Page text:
Ladies and Gentlemen…the President of the United States…

Donald Trump made his first State of the Union address on Tuesday night.  At 80 minutes it was long, But then again it was mostly a greatest hits album. He opened with ‘America First’ then moved on to his version of the Beatles ‘Come Together’ which only seemed to appeal to about half of the audience.

Most State of the Unions are split 50-50 between how brilliant the President was the previous year and how brilliant they are going to be in the coming year… but this was more like an 80/20 split.  Among the few proposals for the future was calling for a massive increase in spending on infrastructure and a pledge to keep the Guantanamo prison open.

On Foreign Policy?  Not a great deal, but there were some great theatrics including inviting a defector from North Korea to be among the guests. All in all – Teleprompter Trump showed up and stayed on message.  Soon after though Twitter Trump appeared and tweeted that the TV ratings for the event were the highest ever, highest ever, …. which wasn’t actually true.

In Syria the Turkish invasion into Kurdish held areas made slow progress amid fierce resistance from Kurdish fighters. Casualties are mounting. Russian news agencies report that civilian casulaties are in the hundreds in the Afrin district. In response, Kurdish militants are said to have shelled villages on the Turkish side of the border.

Ankara’s target became clear when it called on the US to withdraw its special forces from the town of Manbij. Seeing the possibility of one NATO member inadvertently inflicting casualties on another an alarmed French President Emanuele Macron called on Turkey’s President Erdogan to ‘coordinate the country’s activities in Syria within the framework of its allies.

In an interview with Le Figaro he said “If it turns out that this operation takes a turn other than to fight a potential terrorist threat to the Turkish border and becomes an invasion operation, (then) this becomes a real problem for us,”  ‘In other words, please call the Americans, find out where they are, and don’t fire anything near them.

The Afghan capital, Kabul, was again hit by violence. On Monday militants attacked a military academy, killing 11 soldiers, the fourth major attack in just 9 days. ISIS claimed responsibility for the attack which came 2 days after an ambulance bomb killed more than 100 people probably carried out by the Taliban.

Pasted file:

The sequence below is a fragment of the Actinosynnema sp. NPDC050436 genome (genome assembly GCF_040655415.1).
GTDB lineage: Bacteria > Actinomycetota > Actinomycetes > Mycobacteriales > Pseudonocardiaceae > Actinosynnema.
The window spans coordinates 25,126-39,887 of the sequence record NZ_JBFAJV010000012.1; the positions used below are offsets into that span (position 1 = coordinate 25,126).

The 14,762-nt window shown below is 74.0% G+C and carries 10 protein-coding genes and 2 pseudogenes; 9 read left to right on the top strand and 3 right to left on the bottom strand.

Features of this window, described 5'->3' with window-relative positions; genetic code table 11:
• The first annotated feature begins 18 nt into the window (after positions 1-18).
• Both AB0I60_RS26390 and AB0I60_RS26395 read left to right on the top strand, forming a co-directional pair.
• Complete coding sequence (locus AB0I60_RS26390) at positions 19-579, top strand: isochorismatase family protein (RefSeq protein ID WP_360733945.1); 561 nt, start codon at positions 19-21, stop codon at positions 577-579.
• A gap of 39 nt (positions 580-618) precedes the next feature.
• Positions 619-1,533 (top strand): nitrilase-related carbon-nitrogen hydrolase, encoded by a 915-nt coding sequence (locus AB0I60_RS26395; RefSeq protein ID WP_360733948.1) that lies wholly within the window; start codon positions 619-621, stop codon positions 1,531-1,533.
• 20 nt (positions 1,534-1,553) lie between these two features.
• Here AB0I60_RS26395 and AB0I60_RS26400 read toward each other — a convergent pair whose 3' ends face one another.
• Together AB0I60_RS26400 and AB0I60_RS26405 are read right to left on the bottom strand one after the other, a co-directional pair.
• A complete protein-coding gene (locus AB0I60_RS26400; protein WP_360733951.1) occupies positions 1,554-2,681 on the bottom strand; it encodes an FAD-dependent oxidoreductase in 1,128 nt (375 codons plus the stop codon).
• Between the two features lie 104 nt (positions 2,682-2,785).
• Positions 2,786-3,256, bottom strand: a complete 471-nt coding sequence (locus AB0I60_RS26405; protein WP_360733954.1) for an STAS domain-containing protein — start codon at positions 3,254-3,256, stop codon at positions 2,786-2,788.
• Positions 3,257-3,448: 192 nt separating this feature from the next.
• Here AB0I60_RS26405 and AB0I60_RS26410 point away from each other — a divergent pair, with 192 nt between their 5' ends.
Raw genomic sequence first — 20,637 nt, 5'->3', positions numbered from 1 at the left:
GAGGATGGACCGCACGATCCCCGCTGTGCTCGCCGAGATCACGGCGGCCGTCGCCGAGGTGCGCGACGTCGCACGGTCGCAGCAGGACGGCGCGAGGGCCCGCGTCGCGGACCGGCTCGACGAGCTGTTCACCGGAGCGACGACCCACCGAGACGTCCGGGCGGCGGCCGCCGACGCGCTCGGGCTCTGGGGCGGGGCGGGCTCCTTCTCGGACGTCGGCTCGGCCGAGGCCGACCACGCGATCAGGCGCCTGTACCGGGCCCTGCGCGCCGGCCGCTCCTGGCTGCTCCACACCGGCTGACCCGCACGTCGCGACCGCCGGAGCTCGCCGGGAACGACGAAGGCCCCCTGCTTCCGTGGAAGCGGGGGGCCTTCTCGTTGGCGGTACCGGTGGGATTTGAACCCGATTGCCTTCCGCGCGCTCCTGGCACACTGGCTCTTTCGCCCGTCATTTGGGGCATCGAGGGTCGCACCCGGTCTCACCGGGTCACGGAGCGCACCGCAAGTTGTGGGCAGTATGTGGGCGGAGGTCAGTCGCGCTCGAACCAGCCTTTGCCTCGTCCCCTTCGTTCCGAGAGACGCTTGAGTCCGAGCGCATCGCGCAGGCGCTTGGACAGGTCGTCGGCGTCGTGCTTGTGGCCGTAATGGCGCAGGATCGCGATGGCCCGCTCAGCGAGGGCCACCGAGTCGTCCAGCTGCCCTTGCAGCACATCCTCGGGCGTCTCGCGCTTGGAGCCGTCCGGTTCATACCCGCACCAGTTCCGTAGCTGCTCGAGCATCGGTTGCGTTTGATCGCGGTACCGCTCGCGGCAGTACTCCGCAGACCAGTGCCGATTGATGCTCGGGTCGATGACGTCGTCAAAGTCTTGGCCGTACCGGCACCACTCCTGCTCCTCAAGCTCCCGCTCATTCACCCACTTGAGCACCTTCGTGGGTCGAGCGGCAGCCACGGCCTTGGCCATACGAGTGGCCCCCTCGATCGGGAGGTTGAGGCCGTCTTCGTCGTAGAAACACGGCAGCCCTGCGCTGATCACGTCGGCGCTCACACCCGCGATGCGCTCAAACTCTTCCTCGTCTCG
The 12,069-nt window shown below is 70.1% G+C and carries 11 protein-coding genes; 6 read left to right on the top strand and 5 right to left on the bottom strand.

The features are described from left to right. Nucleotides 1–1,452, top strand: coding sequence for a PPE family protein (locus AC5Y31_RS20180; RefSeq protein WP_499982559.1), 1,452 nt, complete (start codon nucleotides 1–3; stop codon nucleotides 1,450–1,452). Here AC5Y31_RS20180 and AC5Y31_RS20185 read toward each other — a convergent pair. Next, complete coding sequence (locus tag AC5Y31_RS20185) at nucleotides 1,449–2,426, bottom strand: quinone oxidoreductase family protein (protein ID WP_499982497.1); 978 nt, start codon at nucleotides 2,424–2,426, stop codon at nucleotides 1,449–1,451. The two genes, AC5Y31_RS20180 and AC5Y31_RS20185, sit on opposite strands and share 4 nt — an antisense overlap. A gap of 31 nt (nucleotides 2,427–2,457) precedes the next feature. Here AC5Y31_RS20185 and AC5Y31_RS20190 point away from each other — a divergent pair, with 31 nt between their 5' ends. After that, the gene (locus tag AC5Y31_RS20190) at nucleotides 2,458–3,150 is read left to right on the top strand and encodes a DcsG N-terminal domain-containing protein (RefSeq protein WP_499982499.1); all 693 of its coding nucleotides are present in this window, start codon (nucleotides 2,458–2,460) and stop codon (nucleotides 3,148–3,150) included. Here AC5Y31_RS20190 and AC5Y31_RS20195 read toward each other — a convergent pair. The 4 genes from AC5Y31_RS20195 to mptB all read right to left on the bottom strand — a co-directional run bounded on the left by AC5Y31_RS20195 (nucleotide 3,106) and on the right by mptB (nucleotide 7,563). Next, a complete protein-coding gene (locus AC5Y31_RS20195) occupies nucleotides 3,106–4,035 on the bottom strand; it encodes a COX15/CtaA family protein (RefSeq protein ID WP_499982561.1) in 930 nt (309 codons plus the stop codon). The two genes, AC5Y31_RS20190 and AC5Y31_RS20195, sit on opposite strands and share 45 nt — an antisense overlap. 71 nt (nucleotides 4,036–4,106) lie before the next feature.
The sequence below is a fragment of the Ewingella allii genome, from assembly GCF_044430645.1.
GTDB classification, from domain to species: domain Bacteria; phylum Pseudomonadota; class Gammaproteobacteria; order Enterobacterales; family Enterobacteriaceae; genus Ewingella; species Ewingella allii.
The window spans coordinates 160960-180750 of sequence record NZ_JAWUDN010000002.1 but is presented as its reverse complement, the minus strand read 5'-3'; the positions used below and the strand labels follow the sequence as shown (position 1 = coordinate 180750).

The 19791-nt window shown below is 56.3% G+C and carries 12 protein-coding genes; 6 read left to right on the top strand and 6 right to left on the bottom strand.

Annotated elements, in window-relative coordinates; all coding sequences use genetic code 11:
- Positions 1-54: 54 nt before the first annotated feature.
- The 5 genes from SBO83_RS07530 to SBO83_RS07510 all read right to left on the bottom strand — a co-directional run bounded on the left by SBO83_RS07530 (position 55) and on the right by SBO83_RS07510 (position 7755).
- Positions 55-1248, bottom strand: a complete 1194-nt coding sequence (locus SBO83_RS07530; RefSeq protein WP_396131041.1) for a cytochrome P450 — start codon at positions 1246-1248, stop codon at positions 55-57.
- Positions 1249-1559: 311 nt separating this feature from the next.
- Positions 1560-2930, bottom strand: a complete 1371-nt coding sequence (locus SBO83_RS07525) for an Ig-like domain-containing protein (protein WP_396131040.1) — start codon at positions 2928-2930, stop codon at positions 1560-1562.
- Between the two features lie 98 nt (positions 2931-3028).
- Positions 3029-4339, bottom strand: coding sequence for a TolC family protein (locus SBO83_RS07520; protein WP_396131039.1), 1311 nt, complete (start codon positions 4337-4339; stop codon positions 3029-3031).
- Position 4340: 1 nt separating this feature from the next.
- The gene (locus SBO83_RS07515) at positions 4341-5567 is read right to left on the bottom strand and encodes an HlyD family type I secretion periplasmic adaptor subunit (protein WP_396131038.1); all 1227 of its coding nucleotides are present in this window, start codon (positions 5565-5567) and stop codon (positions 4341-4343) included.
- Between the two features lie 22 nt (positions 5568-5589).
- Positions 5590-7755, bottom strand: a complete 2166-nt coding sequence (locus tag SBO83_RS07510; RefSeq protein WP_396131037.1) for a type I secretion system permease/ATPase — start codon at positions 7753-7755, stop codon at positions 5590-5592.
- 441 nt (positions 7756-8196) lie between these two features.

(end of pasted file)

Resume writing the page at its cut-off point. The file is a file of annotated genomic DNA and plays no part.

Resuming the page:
In Kenya there was an inauguration, but it wasn’t of a President.

Raila Odinga does not accept he lost last year’s election and so decided he would have an unofficial inauguration crowning him the ‘People’s President’. The government said this was treason and took several TV stations covering the event off the air. Thousands of supporters showed up – he’s still not President. 

A difficult week for the Gaza based group Hamas. On Wednesday the USA designated its political leader, Ismail Haniyeh as a ‘specially designated global terrorist’.  The State Department said Mr Haniyeh has close links with the military wing of Hamas and was a proponent of armed struggle including against civilians. It lso accused Hamas of being ‘responsible for an estimated 17 American lives killed in terrorist attacks’. The move is likely to harm the efforts of Hamas to raise funds.

And finally….Auntie May met Uncle Xi for a cup of tea which is a great way of bringing two great tea drinking nations together. Beijing rolled out the red flag for the UK’s Theresa May on a 3-day visit.

State TV informed her that members of the public were calling her Auntie May – almost as if she were a member of the family. The Prime Minister was so taken with this she said thank you three times…. It’s certainly better than her nickname in Poland which is ‘Madam Brexit’, or indeed in the UK where she’s known as the ‘Maybot’.

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5 Comments on "The Week That Was…"

  1. A question about the NATO treaty, this is something that my girlfriend asked but I’m curious as well:

    If a NATO member is attacked then, I understand, all other NATO members are obligated to come to their aid. Fine, I have no problem with this concept. So, Turkey, a NATO member, attacks Syria, if Syrian forces then attack back and cross the border are other NATO members supposed to help defend Turkey?

    If the answer is yes then NATO will be drawn into a war that they did not start.

    • Hmm, the answer is sort of no. In yr scenario then initial agression came from Turkey, so Article 5 might not be applicable on the grounds that Syria was agressed and then responded. Also Article 5 does not mandate military assistance it mandates ‘assistance’. Article 5 says that the response may include armed force, but it does not mandate it, the wording is to take “such action as it deems necessary” to restore and maintain security.

      • The consensus I came across from speaking to Turks was a belief that NATO would not fight for Turkey unless it specifically suited the interests of the USA and European members to do so, the widespread belief seemed to be that they would be hung out to dry in the event of a conflict with Russia.

        • Seems like a realistic assessment. Didn’t this come up when Turkey shot down that Russian jet in 2015? Erdoğan complicates matters and Turkey is NATO’s obvious weak spot.

  2. The Turkish operation in Afrin is very popular within Turkey while anti-American feeling is going through the roof at the moment. According to the Turkish side of things, the USA promised them that YPG forces would withdraw east of the Euphrates, a promise that they have not upheld. That was a different administration, but it would seem that trust has certainly broken down, if there was much of it remaining after the coup attempt.

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